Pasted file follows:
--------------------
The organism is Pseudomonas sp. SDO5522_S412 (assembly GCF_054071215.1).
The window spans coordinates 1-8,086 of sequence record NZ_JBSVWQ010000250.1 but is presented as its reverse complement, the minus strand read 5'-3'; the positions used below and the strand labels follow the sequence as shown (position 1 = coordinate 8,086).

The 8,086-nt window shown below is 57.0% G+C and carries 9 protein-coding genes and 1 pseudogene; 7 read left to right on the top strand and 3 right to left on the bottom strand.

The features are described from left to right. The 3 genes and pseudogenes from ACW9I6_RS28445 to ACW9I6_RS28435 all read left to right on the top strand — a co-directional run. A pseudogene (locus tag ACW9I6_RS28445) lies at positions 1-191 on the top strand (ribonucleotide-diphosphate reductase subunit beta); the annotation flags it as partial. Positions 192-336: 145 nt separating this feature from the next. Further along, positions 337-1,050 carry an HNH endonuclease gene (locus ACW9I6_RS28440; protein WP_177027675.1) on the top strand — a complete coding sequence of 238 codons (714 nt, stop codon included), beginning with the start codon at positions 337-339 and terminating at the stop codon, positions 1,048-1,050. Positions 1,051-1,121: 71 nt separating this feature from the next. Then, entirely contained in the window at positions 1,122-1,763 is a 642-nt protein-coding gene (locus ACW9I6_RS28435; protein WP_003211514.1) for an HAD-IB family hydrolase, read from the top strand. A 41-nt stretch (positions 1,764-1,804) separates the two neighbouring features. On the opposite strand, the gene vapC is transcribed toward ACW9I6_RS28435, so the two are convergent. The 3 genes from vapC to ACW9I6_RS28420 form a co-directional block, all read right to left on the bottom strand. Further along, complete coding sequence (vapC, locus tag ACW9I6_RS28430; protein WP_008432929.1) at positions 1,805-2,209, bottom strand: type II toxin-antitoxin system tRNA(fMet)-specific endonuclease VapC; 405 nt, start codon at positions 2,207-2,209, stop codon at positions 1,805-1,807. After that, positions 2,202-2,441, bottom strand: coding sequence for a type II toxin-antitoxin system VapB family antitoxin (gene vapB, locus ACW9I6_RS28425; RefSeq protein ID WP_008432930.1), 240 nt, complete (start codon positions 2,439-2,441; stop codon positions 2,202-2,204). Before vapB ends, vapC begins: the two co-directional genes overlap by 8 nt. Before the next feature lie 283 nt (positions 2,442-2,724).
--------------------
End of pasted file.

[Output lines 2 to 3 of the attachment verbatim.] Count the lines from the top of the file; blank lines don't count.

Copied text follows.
The window spans coordinates 1-8,086 of sequence record NZ_JBSVWQ010000250.1 but is presented as its reverse complement, the minus strand read 5'-3'; the positions used below and the strand labels follow the sequence as shown (position 1 = coordinate 8,086).

The 8,086-nt window shown below is 57.0% G+C and carries 9 protein-coding genes and 1 pseudogene; 7 read left to right on the top strand and 3 right to left on the bottom strand.